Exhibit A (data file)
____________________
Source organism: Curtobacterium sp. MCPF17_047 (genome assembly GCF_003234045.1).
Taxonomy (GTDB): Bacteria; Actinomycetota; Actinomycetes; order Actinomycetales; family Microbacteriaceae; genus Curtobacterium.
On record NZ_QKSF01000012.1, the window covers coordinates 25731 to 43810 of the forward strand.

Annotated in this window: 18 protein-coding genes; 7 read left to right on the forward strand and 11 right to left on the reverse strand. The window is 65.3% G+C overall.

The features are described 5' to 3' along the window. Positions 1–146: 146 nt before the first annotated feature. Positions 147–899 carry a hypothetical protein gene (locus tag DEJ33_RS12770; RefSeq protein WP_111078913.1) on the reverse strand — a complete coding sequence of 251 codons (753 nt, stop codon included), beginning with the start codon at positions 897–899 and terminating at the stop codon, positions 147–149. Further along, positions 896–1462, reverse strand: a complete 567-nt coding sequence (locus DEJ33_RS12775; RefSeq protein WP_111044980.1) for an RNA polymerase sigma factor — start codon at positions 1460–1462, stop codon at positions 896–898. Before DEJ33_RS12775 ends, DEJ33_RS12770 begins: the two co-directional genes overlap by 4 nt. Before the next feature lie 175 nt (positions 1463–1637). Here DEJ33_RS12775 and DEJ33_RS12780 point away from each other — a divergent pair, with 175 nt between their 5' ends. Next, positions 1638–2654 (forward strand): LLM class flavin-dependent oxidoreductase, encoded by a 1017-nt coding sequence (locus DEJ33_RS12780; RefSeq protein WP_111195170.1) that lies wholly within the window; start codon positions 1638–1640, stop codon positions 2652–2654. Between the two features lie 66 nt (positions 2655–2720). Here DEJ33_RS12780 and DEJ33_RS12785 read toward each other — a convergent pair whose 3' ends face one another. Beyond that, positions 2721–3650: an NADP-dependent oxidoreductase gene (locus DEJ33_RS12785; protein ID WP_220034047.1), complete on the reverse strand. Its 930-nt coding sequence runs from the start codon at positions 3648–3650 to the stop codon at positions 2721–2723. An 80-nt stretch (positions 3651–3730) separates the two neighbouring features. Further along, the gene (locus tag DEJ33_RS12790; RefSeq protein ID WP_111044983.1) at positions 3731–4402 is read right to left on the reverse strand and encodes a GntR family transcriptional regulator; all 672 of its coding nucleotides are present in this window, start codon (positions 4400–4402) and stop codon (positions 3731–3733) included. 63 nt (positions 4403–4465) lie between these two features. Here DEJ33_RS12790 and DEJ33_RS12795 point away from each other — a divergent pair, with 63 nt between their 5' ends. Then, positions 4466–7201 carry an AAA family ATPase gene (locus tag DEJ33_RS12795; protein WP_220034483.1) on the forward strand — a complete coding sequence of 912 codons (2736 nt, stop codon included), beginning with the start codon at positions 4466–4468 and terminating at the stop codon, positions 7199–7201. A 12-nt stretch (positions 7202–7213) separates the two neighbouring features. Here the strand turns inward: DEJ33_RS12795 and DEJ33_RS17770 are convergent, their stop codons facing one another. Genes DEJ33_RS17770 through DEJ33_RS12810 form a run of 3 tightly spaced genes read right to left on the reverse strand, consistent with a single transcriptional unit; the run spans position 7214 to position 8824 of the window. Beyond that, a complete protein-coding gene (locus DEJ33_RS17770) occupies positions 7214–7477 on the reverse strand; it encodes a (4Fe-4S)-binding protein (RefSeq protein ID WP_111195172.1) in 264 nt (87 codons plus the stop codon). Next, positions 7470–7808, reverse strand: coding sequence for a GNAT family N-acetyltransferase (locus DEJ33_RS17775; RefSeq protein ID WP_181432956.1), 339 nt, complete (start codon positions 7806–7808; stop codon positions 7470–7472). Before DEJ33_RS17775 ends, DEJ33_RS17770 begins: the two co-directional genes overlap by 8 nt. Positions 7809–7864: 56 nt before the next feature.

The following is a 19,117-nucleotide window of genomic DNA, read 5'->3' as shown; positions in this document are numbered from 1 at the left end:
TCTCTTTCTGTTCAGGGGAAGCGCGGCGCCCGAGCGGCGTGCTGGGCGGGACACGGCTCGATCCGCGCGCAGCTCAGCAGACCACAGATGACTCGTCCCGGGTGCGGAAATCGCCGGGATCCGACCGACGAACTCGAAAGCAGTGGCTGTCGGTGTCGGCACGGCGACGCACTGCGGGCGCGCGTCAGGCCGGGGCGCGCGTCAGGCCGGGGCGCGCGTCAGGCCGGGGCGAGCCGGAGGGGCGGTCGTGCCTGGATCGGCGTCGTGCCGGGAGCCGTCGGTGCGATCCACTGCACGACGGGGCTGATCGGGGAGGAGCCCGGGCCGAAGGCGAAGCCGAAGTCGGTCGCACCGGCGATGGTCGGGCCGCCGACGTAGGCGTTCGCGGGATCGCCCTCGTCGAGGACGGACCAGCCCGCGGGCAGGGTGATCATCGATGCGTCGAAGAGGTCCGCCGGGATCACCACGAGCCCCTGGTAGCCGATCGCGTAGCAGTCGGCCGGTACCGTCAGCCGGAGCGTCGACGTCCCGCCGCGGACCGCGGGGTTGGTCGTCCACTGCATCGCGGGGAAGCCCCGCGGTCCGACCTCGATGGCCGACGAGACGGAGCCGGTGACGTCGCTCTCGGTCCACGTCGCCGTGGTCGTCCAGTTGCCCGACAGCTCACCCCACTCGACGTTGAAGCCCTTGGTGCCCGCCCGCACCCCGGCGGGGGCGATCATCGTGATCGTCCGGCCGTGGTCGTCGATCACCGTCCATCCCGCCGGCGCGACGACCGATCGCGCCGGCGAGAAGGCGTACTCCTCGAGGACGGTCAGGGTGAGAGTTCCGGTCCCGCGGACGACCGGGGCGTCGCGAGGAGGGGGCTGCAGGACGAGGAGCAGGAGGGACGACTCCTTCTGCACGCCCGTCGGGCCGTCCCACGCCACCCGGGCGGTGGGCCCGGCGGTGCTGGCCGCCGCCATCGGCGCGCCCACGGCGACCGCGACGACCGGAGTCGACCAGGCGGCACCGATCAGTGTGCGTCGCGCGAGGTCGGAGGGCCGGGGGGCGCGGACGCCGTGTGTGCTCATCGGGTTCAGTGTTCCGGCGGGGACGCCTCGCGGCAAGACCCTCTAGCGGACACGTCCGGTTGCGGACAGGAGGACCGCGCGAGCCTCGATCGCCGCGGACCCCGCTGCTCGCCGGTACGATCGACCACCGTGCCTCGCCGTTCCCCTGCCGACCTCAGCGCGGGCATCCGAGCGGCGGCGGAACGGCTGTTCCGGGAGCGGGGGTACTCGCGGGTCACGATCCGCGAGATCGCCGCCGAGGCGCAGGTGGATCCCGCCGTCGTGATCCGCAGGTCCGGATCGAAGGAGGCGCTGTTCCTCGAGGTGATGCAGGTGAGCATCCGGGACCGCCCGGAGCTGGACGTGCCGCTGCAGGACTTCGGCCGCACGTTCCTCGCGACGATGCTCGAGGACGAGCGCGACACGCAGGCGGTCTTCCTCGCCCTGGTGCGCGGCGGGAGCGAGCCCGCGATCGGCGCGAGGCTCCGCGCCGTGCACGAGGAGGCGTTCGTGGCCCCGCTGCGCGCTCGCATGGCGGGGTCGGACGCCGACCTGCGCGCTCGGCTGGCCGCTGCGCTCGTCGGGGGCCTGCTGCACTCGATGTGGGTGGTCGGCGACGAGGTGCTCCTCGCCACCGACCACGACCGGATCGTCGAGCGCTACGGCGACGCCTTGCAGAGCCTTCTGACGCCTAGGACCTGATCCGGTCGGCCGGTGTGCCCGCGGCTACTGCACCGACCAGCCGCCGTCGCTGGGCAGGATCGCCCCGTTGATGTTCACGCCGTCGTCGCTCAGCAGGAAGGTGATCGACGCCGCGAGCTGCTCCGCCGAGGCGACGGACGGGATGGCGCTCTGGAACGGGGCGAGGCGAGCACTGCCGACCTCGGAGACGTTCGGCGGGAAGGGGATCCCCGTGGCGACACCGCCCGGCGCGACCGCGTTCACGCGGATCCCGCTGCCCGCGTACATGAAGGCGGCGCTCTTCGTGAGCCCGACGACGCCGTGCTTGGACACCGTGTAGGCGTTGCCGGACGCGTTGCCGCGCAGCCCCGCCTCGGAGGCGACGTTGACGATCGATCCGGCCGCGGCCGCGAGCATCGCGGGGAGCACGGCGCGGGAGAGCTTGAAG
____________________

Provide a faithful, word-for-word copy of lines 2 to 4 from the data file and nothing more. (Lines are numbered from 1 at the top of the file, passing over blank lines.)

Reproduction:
Taxonomy (GTDB): Bacteria; Actinomycetota; Actinomycetes; order Actinomycetales; family Microbacteriaceae; genus Curtobacterium.
On record NZ_QKSF01000012.1, the window covers coordinates 25731 to 43810 of the forward strand.

Annotated in this window: 18 protein-coding genes; 7 read left to right on the forward strand and 11 right to left on the reverse strand. The window is 65.3% G+C overall.